The WEF Thinks Governments & Your Boss Should Have Access To Your Thoughts
Technology already exists today that can display what people are thinking, what emotions they're feeling, and even create images of the thoughts they are having.
Set Your Pulse: Take a breath. Release the tension in your body. Place attention on your physical heart. Breathe slowly into the area for 60 seconds, focusing on feeling a sense of ease. Click here to learn why we suggest this.
Imagine thinking about someone while you are at work, and your boss has access to technology that can create a visible image of the person you’re thinking of?
This technology is already here.
Nita A. Farahany Robinson, Professor of Law and Philosophy at Duke University, took the stage at this year’s World Economic Forum (WEF) meeting in Davos.
She was part of a ‘brain transparency’ panel that discussed technologies that have the capability to read minds, track emotions, create imagery out of thoughts, and display them on a screen that can be monitored.
The proposition from the WEF? These technologies can be used to make productivity in the workplace better. It would save companies millions by ‘waking up’ workers that have taken too long of a break or become unproductive through distraction.
After all, this is what advanced technology is for right? Making sure worker bees are not taking breaks that are too long…
The WEF also says the world could become a safer place. It could be used to stop truck drivers from falling asleep at the wheel for example. Not a bad proposition there, but at what cost?
If you’re skeptical about these stated intentions, I’m not surprised. There is very little reason to trust rhetoric like this when we have seen powerful individuals grasp more power, control, and surveillance measures at every turn.
When ‘they’ create endless cycles of fear, only to show up with ‘their’ “safety creating” solutions months later.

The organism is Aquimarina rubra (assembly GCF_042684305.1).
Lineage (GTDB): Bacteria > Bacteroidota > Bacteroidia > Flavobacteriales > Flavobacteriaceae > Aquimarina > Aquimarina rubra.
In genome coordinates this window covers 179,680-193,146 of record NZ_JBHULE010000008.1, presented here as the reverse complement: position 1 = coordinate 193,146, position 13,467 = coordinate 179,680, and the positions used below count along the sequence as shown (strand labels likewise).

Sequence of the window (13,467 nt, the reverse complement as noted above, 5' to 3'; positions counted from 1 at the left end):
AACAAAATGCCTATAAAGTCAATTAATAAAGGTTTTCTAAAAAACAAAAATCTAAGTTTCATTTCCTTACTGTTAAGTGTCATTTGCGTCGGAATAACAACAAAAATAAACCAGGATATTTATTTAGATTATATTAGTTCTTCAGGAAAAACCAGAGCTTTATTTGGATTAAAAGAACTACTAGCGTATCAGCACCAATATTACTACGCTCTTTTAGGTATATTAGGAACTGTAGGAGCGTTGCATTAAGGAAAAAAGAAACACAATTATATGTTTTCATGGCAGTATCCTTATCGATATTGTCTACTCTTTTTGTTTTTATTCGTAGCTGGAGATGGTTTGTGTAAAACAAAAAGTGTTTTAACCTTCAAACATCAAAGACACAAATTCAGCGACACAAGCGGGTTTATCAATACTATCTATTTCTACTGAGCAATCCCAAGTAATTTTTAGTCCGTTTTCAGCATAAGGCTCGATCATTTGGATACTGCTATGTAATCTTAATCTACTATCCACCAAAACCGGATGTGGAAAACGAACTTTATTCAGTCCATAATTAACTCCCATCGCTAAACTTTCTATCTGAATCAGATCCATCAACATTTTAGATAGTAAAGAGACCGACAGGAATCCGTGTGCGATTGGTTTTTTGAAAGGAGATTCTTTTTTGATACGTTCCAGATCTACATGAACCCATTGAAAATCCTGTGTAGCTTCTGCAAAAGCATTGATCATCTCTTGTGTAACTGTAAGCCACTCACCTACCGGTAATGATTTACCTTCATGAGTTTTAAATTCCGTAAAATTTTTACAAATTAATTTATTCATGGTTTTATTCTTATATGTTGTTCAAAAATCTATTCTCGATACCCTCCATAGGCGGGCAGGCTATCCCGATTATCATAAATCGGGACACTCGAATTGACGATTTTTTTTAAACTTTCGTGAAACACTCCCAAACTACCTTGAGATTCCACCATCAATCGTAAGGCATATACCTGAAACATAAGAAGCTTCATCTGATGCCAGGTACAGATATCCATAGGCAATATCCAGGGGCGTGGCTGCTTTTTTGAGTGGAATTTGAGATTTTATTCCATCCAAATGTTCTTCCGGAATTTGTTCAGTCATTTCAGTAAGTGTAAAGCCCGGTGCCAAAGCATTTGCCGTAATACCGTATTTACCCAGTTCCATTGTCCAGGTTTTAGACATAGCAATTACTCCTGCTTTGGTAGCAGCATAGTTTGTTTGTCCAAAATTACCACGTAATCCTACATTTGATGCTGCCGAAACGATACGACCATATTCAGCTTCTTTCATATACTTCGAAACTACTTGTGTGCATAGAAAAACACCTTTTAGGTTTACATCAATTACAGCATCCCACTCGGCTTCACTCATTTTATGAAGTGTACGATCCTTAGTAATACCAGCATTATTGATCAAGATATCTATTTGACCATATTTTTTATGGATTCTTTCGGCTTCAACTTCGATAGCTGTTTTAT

Even if our world could be made ‘safer’ from tech like this, would we be willing to give up access to our thoughts? What’s next, stopping crime before it happens by arresting people who thought about something illegal?
In more mundane examples, would we now be seeing ads from Google after just thinking about a product, without even saying it out loud?
The questions mount.
To break down what exactly was said at the World Economic Forum about this tech, and to watch their chilling short presentation, check out the following video I produced with my colleagues.
Our technology is evolving at a rate that is likely beyond what we can steward responsibly. An examination of the level of consciousness that drives humanity and how we use emerging technologies is critical right now.
Isn't "technology" just another way to describe something I thought up, and then brought to fruition? If so, isn't every single thing a piece of "technology?" The chair you sit on, the fork with which one eats, eye glasses, drinking glasses, all forms of "technology." Remembering that the concepts of "good" and "evil" are in the mind can be helpful when navigating new forms of "technology," I think.
Read my mind?
Noose, guillotine and gun.
Unlikely I'll last long in the new normal.